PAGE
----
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December 29, 2012

Treasures and others

I’ve decided to remain unabashed about my propensity to read only/mainly female authors, at least until most of the literary world clues in to the fact that they’ve got the same prejudice but just in opposite. And now, apropos of, um, something, a few highlights from the Globe and Mail’s year-end book recommendations list, which I always enjoy and has found me some treasures in years past.

From Robert Hough: “One of the best is Any Human Heart, by William Boyd, all the more so because the central figure is male – a growing rarity in an industry that falls all over itself trying to please female readers.” Charming.

Miriam Toews sells me on Alison Bechdel’s Are You My Mother?, though I suspect Miriam Toews could sell me on anything.

Sarah Polley reads while breastfeeding! And while she recommends we read Anton Piatigorsky’s The Iron Bridge, which I really do want to read, but she notes we should wait ’til baby is weaned: “Generally it’s best to save books about how dictators become dictators for times when you are not lactating – this is something no one told me.”

From Ian Baruma: “Alas, this left little time for contemporary fiction, most of which seems to pale in terms of daring and ambition compared to Melville or Joyce…” Yawn. Though both he and Laura Penny recommend Moby Dick, and my feeling is that Laura Penny never steers one far wrong.

I loved Katia Grubisic’s recommendation of Patrick Warner’s Double Talk, which I’ve been interested in and now I absolutely want to read.

And thank goodness for Lisa Moore: “I choose books by Three Wise Women…” Zadie Smith, which I already know is great,Christine Pountney, which I’m getting a feeling about, and you can always trust a reader who is recommend Elizabeth Bowen, oh yes, you can. I also think that if I spent the rest of my life only reading what Lisa Moore told me to read that I would probably be all right.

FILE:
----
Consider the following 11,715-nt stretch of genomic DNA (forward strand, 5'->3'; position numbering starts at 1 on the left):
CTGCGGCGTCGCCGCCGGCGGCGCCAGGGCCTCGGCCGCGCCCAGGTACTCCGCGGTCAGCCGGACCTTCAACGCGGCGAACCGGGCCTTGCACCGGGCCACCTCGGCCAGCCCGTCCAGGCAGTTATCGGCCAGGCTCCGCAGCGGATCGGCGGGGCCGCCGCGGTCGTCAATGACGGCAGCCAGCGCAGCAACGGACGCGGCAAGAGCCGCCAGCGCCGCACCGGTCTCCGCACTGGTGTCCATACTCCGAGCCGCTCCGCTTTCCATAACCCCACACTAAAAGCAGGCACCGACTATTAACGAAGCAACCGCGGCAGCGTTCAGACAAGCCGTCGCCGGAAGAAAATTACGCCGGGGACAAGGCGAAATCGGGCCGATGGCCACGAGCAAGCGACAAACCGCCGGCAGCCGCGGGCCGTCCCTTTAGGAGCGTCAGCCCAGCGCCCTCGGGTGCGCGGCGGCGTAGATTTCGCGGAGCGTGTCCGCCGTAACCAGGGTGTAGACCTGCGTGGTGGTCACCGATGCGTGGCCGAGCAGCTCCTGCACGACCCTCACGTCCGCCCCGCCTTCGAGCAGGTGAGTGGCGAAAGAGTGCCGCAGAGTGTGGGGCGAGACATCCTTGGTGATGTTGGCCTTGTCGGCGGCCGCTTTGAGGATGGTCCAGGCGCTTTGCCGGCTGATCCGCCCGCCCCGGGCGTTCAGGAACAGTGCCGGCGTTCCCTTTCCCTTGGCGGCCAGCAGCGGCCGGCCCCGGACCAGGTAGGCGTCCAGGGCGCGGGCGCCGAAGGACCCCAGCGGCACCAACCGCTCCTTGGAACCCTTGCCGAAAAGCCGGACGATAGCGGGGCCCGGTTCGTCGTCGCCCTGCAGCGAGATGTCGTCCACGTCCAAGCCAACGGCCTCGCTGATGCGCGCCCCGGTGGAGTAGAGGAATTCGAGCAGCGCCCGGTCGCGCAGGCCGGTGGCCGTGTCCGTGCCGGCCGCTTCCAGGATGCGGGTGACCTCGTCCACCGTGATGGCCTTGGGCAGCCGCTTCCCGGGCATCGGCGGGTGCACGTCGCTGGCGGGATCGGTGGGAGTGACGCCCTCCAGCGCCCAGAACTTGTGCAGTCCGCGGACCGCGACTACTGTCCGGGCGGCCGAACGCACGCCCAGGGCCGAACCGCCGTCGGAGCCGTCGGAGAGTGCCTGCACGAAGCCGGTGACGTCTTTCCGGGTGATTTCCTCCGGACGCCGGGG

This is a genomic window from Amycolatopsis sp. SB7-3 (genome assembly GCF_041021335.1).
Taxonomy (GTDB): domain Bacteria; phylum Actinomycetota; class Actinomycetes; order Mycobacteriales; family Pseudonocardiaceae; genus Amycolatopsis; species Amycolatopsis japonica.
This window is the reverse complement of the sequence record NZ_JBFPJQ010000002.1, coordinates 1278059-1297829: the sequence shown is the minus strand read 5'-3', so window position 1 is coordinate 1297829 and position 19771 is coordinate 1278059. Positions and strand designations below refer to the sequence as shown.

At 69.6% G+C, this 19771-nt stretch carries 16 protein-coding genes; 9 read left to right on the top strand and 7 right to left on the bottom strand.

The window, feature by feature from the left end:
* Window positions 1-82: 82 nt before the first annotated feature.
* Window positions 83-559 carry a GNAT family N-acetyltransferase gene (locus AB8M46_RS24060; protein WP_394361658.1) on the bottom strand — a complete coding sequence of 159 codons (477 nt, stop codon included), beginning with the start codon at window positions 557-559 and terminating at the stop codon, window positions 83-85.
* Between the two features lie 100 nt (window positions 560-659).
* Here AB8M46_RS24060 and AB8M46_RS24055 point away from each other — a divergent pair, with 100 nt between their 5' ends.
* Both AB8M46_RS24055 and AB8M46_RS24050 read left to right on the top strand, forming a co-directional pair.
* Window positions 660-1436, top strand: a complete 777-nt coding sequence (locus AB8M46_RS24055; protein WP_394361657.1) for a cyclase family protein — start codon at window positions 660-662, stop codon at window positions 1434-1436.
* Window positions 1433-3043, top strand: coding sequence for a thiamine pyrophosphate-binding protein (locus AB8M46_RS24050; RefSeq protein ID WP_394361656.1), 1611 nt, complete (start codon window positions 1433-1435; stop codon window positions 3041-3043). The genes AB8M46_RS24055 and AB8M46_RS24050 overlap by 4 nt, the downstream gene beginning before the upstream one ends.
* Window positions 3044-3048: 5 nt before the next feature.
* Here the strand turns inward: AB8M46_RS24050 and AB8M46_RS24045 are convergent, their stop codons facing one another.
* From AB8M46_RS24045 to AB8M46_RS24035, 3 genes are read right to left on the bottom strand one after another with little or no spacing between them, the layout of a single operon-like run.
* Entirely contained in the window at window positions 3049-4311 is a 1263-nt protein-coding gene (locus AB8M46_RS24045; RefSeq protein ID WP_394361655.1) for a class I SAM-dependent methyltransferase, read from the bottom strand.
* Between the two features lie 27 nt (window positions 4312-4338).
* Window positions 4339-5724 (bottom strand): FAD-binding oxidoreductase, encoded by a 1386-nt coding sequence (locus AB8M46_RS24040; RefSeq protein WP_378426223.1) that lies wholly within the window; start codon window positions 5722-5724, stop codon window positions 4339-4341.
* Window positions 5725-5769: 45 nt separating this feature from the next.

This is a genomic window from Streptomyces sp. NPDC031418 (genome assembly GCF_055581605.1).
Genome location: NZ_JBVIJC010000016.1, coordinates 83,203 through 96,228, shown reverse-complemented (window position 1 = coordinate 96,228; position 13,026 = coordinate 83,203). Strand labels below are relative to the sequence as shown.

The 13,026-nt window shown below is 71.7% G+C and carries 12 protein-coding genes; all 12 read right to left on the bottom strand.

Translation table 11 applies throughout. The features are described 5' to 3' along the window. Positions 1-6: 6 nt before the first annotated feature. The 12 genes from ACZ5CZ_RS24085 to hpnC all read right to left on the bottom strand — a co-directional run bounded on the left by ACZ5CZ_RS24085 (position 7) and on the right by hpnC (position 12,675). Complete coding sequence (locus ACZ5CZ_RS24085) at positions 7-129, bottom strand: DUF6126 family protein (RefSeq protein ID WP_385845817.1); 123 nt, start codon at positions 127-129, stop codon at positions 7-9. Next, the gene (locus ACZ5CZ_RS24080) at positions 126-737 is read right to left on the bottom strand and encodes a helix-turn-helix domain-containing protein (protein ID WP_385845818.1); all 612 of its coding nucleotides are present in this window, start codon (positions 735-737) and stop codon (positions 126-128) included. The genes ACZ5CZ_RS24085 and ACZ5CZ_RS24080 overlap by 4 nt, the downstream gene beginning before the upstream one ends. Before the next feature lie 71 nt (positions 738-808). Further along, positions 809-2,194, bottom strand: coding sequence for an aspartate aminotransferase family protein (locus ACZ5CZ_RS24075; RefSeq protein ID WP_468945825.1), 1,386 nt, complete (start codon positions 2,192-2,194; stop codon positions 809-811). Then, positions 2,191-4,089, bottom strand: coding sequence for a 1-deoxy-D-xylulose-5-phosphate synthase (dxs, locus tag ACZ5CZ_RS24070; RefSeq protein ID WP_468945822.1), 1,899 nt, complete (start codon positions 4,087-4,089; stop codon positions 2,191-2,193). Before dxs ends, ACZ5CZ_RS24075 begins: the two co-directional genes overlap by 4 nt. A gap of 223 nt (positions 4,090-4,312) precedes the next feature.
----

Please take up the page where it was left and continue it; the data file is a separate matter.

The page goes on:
And Martin Levin was good enough to recommend one book by a woman, “the great Jane Gardam’s Crusoe’s Daughter,” which I totally want to read now and Gardam is great indeed, though I am beginning to suspect that Jane Gardam is Martin Levin’s go-to woman writer (at least when conversation necessitates), what Woolf is to so many others, but at least he’s read her.

5 thoughts on “Treasures and others”

  1. theresa says:

    Crusoe’s Daughter is extraordinary — Gardam at her best, I think.

  2. Andrea says:

    I’m glad I’m not the only one who {mostly} reads female authors and who {mostly} does not feel bad about this. The ‘Best Of’ lists are always, always a little disappointing in their limitations.

  3. alexis says:

    The Robert Hough comment made me roll my eyes so far back in my head that I actually felt pain.


  4. Nathalie Foy says:

    Ditto on the Robert Hough. I found that so ridiculous. But I did add the Jane Gardham to my wish list.

  5. Melwyk says:

    I agree — had to read it twice to make sure I hadn’t misunderstood because he couldn’t possibly have just said that… could he? Yikes.

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